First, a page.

Fire Module:
Early Warning and Response to Peatland Fires in Central Kalimantan


The goal of this section is to understand the relationship between rainfall anomalies and fire activity at a provincial level in Central Kalimantan, and be able to use the Indonesia Rainfall Analysis Tool to identify recent rainfall activity.

Fire has long been an integral part of livelihood and development practices in Kalimantan as well as other parts of Indonesia, and is still used in many contexts. However, the spread of fires, particularly in peatland areas, is now recognized as a serious problem that causes economic losses. These fires are also a significant contributor to global carbon emissions. In Central Kalimantan, as well as other provinces, large areas of peatland have been drained and converted for agriculture, plantations and other land use, which are at greater risk of fire.

Fire activity varies from year to year, with some years witnessing a significantly higher number of fires than others (Figure 4). This suggests that while fires are related to human activity, there are other factors at work determining the severity of fires in a particular year.

Interactive Graph
Drag the red box to view ranges of hotspot density over time.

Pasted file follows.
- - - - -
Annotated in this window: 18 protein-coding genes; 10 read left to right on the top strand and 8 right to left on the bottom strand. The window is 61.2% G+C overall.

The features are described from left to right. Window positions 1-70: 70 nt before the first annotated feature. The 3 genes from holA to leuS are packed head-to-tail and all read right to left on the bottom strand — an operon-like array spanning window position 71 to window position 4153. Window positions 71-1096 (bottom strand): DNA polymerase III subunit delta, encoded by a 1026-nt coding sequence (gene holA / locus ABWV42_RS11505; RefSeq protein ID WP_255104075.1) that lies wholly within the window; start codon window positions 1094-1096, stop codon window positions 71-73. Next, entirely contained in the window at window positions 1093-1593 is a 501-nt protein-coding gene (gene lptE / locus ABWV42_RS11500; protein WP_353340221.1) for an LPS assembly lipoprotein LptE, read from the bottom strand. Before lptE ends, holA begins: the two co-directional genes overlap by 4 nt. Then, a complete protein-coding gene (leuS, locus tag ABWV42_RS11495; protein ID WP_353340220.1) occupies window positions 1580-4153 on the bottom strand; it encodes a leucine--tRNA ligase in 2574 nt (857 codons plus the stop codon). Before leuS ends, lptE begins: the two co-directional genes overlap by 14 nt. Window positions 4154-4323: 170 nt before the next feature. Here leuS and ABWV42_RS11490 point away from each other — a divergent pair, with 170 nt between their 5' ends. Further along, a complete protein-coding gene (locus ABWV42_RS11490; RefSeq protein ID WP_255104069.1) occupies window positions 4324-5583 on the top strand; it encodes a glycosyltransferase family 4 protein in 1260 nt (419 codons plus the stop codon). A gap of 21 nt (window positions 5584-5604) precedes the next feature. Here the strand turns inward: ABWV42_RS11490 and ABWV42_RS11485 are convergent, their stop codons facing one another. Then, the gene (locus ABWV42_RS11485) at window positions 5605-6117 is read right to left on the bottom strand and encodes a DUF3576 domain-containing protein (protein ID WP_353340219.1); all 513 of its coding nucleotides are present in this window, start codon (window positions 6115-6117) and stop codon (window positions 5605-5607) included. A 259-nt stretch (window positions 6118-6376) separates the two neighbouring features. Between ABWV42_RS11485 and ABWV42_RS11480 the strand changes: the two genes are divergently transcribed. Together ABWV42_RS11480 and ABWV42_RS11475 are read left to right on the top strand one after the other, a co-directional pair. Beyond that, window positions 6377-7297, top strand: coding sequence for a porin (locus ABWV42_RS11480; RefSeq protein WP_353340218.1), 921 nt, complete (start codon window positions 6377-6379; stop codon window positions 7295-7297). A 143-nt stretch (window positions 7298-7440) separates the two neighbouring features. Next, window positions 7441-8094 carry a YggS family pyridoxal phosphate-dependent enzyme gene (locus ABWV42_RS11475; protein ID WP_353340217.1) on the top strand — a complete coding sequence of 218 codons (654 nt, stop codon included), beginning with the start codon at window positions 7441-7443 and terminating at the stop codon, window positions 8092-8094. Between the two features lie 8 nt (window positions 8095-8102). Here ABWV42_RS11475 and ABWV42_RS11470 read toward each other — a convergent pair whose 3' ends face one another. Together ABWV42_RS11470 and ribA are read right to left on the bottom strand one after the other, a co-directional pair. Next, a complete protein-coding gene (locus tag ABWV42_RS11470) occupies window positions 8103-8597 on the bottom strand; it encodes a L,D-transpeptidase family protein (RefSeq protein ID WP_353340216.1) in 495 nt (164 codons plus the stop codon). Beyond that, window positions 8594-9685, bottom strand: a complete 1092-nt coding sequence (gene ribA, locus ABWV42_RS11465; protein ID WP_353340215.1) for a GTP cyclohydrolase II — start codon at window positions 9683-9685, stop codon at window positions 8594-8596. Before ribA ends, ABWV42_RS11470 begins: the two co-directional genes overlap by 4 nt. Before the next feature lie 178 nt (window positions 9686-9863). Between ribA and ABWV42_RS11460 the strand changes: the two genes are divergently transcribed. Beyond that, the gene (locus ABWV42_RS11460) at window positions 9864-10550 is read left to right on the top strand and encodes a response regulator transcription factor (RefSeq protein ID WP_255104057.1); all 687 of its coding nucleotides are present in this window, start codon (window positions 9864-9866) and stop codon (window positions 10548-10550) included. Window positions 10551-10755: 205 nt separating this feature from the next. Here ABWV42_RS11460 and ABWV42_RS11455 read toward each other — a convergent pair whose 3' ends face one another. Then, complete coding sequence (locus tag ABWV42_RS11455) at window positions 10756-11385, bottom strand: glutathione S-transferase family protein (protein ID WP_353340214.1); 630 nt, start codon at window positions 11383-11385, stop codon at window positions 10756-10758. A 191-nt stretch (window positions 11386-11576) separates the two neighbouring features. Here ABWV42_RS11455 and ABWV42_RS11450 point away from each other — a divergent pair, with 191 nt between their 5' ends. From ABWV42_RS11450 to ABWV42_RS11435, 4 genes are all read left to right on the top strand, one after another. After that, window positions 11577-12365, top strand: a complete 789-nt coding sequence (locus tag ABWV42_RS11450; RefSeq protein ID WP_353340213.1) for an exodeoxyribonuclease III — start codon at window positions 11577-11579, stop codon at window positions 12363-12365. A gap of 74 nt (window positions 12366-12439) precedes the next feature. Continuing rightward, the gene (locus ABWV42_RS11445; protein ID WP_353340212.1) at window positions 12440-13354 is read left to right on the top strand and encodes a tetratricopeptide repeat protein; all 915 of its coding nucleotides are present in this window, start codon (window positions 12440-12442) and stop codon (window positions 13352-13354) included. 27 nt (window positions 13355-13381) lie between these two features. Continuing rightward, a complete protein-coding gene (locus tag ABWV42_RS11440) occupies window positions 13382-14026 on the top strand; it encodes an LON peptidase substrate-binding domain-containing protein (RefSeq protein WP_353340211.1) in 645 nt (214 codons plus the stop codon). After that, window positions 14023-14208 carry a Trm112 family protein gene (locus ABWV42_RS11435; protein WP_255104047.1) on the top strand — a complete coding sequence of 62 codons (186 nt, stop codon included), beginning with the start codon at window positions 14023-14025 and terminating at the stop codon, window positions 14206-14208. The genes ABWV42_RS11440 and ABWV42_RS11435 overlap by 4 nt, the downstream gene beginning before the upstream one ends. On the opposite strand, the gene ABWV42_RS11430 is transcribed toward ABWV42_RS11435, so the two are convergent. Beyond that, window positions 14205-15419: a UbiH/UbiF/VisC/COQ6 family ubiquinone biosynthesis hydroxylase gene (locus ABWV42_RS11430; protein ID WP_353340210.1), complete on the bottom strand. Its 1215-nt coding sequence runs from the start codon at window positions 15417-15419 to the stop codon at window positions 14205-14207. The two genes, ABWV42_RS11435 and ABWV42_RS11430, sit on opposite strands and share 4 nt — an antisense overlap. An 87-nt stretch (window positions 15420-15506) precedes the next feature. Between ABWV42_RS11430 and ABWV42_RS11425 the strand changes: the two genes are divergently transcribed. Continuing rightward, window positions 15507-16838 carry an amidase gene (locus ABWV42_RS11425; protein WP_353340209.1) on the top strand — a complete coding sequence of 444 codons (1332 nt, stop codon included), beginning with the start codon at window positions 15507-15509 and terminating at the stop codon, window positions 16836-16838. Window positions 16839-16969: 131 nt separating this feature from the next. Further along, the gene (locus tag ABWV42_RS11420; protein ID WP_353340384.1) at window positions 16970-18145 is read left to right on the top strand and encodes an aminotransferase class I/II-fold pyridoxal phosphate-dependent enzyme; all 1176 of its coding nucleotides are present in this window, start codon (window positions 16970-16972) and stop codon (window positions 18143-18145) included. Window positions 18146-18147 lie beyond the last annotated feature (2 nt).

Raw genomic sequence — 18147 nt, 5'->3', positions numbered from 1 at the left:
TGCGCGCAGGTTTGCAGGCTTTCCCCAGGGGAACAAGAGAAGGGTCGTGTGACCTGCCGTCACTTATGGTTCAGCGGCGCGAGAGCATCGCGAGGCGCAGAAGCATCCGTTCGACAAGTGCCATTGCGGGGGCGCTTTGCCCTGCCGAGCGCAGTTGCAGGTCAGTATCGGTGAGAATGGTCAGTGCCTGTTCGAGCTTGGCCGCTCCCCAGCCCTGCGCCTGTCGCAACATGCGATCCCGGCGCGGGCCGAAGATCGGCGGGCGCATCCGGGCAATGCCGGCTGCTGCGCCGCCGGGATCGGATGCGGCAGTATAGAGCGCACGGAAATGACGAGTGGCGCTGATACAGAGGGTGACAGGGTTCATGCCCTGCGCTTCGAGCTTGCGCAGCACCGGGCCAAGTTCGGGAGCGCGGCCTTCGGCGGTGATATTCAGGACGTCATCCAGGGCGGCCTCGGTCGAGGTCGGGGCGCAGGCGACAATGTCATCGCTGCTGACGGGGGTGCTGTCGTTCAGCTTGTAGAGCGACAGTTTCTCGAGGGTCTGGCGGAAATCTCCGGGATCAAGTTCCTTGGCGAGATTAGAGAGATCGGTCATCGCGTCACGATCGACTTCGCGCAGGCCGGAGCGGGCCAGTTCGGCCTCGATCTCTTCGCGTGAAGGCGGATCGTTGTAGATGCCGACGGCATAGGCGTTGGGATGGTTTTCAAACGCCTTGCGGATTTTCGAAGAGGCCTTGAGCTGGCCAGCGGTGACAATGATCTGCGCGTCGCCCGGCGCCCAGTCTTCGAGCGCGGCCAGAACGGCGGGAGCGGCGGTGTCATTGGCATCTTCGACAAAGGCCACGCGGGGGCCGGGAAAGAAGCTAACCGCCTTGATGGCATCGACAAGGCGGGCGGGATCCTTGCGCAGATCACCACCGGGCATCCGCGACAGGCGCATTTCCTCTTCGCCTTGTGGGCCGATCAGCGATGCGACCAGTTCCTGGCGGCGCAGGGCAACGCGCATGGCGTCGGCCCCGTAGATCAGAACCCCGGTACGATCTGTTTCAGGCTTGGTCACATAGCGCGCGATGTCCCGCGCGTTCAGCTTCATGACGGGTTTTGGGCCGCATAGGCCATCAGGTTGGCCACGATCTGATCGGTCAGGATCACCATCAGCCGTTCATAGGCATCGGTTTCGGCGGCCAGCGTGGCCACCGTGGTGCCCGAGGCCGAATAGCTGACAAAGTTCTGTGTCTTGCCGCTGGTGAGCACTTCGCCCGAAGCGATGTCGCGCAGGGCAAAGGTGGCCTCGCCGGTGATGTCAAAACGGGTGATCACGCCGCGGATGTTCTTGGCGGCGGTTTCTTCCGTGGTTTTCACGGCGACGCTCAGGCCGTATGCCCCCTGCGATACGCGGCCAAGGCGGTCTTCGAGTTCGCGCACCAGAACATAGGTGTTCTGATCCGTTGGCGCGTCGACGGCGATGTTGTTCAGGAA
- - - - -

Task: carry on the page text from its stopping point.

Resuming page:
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Figure 4: Hotspot density for the four provinces: West, Central, South and East Kalimantan for the time period Jan. 1998 to Dec. 2006. The hotspot density (derived from NOAA-AVHRR) is obtained by dividing the number of hotspots by the area of each province.


What are the most important factors that determine how much fire there will be in a given year?

The four provinces of Kalimantan receive substantial rainfall throughout the year. However, there is a distinct ‘dry’ season from June through October (Figure 5) with an increase of precipitation from East to West Kalimantan. East and south Kalimantan regions are drier (especially during the months between June to November) than the central and west regions (Figure 6). Most burning activities are undertaken during this season as farmers and plantation owners clear land prior to planting in October or November.

However, even though fires are started every year during this season, the number of fires varies in each year. Analysis of the amount of rainfall and fire activity from 1998-2006 indicates that the amount of rainfall during any year has a significant bearing on the number of fires that are started. More specifically, years with below normal rainfall (rainfall below the average rainfall for the year) tend to have larger numbers of fires than years with above-normal rainfall.

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Figure 5: Graph featuring the rainfall seasonality in the four Kalimantan provinces (1989-2006): ‘Dry season’ is from June to October.
Figure 6: Averaged (2003-2008) CMORPH precipitation (mm/day) in the dry season (June-July-August-September-October-November).

The following exercise demonstrates this relationship between using rainfall anomalies and fire hotspots. Monthly data on rainfall anomalies (calculated from total rainfall data from CMAP estimates) and fire hotspots from June 1998 to June 2007 are plotted to understand spikes in fire activity with a negative rainfall anomaly (lower than average rainfall) and decrease in fire activity occur during periods of positive rainfall anomaly (higher than average rainfall activity).